Mikal Cronin

Mikal Cronin

Mikal Cronin


Merge Records

When pop-rock-metal-whatever musicians incorporate “new” instruments into their work, the results can polarize. This is especially true for an artist who, perhaps lazily, has been lumped into ‘garage rock.’ California-born-and-bred Mikal Cronin happily avoids jarring results on his third full length, MCIII. Perhaps that can be attributed to Cronin’s solid musicianship and gifts for melody. Like his first two albums, Cronin arranged and played nearly every instrument on MCIII. French horns, saxophones, and trumpets appear at just the right moments. Cronin also arranged parts for a full string quartet. At no point does the lush instrumentation feel forced or obnoxious. That can be tricky for a pop-rock-metal-whatever album to pull off.

Cronin stated that MCIII is divided into two halves – and that’s certainly true with the track listing. (The first five songs are numbered traditionally while the remaining six songs have one-word titles preceded by a roman numeral). However, the music of the two halves is not as distinct. The opener, “Turn Around” blends swelling strings, staccato piano notes, and chunky riffs into a seamlessly catchy tune. Track 6, “i) Alone” features the same elements but exchanges the piano for somber horns. The lyrics of both tracks are thematically similar as well. While “Turn Around” is a tad more upbeat, it explores the similar struggles of “i) Alone.” That’s not to say that neither song is powerful nor enjoyable. They are. Sturdy acoustic riffs provide the framework for adjacent tracks “Feel Like” and “I’ve Been Loved,” while strings hit the emotional apexes. When Cronin insists, “I feel like I’m dying,” the high notes feel especially poignant – and not the least bit cloying. But, not every track is a buttoned-up affair. Hard rockers sprinkle throughout MCIII. The best example is “iv) Ready” – a rollicking, scuzzy number akin to “Tell Me What’s Inside Your Heart” from longtime friend and frequent contributor Ty Segall Band’s Slaughterhouse, in which Cronin played bass and provided backing vocals.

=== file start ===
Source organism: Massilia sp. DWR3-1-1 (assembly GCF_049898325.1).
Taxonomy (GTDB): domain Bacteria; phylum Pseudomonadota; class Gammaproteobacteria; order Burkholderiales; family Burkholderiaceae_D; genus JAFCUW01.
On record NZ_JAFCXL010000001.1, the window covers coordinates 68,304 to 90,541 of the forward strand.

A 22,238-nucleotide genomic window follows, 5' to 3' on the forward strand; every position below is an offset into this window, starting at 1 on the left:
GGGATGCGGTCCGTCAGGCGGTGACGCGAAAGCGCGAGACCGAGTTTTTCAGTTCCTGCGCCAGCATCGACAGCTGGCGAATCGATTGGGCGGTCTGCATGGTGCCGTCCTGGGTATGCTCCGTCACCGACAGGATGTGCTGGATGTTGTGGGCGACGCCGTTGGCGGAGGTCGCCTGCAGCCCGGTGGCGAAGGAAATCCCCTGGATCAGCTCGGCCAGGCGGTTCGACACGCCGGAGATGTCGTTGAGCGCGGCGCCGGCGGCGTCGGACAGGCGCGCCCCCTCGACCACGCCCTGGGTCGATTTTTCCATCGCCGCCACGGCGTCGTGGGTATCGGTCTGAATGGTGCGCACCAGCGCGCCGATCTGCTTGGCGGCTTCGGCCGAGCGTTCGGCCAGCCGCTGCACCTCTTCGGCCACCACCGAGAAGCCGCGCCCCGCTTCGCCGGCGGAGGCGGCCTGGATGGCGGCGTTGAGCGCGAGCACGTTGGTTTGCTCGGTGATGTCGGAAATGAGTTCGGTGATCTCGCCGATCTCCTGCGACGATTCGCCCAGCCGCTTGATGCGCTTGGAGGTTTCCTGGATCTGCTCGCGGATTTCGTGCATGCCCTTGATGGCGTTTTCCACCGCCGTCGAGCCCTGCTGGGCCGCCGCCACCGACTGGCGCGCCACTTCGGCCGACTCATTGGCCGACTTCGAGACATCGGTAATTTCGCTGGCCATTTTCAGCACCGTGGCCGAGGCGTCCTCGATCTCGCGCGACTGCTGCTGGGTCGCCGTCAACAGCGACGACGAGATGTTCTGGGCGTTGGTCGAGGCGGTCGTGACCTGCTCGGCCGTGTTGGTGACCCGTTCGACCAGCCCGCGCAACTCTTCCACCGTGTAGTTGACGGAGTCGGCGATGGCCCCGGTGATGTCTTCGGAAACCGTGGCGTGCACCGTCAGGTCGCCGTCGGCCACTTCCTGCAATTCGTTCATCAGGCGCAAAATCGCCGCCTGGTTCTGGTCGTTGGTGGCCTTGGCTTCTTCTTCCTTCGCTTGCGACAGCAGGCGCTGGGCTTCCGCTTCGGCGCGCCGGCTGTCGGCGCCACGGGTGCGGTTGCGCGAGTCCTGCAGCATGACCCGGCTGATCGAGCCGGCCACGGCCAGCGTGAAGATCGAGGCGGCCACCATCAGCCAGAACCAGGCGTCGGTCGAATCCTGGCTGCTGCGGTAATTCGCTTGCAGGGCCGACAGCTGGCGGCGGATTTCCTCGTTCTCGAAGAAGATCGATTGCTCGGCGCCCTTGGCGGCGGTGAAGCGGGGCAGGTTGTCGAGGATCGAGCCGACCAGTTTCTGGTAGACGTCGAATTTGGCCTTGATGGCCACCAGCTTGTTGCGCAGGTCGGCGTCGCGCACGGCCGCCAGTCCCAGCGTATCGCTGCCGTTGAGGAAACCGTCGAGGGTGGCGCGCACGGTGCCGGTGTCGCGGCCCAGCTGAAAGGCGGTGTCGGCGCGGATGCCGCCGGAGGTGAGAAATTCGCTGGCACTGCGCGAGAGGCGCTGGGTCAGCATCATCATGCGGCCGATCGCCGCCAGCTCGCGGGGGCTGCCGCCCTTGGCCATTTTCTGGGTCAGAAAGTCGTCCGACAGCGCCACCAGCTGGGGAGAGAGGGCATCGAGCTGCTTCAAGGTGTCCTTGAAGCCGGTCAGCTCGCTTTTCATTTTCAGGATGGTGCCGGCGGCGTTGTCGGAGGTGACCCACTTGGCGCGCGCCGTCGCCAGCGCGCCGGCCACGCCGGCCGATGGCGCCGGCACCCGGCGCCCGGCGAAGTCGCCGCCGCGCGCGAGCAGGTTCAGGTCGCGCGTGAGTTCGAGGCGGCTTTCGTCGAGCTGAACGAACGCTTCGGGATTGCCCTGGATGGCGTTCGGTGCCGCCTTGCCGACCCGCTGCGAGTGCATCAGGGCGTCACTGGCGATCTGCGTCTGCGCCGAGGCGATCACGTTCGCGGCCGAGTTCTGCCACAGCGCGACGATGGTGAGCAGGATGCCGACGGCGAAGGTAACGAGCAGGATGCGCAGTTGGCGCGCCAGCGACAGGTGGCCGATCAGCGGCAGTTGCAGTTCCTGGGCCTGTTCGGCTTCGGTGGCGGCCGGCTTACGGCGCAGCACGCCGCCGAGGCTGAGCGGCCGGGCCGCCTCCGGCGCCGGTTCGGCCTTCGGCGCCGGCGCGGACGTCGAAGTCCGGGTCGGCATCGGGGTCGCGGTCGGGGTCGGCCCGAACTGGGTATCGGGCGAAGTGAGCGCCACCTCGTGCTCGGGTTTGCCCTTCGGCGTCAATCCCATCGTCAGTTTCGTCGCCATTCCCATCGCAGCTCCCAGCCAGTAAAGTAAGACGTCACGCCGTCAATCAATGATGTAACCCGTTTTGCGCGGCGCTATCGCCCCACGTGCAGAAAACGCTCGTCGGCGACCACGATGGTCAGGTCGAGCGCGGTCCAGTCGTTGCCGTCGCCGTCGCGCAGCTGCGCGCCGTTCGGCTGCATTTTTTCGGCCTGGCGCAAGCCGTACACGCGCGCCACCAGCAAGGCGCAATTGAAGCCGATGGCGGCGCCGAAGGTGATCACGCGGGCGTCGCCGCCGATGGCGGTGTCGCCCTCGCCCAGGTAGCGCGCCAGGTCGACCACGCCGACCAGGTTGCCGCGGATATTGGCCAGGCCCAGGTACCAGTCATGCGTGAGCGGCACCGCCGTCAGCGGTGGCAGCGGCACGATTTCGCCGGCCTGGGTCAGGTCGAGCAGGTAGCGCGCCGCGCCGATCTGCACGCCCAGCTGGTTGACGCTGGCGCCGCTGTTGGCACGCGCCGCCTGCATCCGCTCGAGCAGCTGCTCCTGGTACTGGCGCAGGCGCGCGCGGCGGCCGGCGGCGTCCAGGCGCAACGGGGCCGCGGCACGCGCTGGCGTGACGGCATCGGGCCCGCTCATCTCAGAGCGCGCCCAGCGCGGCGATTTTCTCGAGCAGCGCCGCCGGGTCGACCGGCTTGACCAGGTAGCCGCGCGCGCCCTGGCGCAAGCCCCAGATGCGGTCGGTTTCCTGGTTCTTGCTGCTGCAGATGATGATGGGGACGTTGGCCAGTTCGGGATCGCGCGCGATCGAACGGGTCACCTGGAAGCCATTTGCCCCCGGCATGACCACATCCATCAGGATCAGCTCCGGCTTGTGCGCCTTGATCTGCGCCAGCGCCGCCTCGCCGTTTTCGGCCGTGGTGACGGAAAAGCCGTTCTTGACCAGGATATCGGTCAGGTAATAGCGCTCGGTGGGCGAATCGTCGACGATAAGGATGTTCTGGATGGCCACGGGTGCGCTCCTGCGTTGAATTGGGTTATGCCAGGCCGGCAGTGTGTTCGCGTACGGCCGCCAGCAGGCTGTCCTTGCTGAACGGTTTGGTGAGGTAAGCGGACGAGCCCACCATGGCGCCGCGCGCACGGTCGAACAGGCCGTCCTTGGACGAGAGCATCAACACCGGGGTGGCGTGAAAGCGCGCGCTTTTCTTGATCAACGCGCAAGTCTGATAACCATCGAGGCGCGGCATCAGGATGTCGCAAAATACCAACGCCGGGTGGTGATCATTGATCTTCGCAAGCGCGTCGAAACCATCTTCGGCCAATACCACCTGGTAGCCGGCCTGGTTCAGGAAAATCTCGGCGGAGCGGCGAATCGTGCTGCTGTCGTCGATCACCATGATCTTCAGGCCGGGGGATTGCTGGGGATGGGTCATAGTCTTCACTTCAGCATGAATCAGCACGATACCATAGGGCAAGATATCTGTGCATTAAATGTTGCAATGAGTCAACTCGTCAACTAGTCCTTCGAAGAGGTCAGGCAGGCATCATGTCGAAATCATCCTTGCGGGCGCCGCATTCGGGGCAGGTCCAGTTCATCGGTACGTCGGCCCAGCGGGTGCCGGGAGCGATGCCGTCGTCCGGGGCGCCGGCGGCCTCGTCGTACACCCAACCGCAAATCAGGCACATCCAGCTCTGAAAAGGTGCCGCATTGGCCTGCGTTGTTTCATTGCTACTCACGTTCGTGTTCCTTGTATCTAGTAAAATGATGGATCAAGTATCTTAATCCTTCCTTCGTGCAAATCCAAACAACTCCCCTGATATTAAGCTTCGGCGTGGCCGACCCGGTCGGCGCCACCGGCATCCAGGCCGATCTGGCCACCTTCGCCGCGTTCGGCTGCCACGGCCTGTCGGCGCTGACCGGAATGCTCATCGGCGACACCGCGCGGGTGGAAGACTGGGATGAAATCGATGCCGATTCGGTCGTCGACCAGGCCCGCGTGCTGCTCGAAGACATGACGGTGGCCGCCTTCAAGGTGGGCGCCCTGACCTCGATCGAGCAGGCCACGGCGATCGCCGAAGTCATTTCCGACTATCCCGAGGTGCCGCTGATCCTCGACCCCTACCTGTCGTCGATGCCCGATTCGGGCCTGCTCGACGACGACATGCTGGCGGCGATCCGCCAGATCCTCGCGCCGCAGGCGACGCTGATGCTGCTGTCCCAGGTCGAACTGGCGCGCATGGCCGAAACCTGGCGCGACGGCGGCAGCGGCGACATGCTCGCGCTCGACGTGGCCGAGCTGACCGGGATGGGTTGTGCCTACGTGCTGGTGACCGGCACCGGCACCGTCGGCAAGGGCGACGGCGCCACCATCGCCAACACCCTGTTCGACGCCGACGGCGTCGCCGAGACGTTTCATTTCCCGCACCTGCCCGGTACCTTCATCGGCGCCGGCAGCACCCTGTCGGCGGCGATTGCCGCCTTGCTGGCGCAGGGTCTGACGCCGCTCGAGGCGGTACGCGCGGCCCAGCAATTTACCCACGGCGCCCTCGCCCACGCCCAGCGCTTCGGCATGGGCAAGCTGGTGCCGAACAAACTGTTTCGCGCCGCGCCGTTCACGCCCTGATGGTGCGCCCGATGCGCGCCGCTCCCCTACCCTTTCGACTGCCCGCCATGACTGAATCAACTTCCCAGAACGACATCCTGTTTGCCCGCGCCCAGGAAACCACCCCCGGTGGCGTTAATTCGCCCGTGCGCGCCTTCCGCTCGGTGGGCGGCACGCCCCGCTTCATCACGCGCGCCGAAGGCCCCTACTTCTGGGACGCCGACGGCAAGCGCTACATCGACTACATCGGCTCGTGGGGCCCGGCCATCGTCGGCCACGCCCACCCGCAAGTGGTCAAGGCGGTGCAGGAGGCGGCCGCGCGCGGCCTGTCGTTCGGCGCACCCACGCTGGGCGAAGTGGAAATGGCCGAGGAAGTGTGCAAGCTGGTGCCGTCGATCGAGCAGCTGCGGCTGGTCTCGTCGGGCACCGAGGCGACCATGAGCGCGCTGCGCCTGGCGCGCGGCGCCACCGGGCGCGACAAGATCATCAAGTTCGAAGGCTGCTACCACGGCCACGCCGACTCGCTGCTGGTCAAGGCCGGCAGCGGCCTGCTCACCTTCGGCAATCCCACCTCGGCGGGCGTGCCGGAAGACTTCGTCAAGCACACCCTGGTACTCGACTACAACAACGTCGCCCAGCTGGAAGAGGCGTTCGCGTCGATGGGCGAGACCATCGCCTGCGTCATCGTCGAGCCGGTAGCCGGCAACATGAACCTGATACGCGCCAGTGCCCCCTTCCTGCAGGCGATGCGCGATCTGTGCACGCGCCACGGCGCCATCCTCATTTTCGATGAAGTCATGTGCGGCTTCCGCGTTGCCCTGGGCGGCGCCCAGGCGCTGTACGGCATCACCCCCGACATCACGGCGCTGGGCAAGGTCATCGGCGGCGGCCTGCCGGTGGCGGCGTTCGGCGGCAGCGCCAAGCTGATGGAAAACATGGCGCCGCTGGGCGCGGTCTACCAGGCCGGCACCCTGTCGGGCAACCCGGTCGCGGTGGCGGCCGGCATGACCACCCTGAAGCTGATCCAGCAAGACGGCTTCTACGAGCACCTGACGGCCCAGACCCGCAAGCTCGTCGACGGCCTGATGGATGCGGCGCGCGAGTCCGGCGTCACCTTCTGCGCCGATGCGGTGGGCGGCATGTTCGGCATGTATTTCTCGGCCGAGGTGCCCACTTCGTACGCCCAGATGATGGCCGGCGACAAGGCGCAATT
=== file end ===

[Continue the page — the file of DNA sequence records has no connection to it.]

The standout tracks of MCIII, “Say” and “ii) Gold” showcase Cronin at his best – catchy, layered, and beautifully unpredictable. “Say” features Mikal calmly interspersing the lyrics “say/ find another way” over a driving progression which builds and slows and builds again into a majestic (that’s right) guitar solo over perfectly-placed horns and strings. “ii) Gold” starts with an addictive surf riff that bleeds into squealing guitar noise, morphs into traditional Indian notes, and ends with a logical marriage of the two. While there doesn’t seem to be a clear demarcation of the two halves of MCIII to these ears, that doesn’t prevent enjoyable listening.


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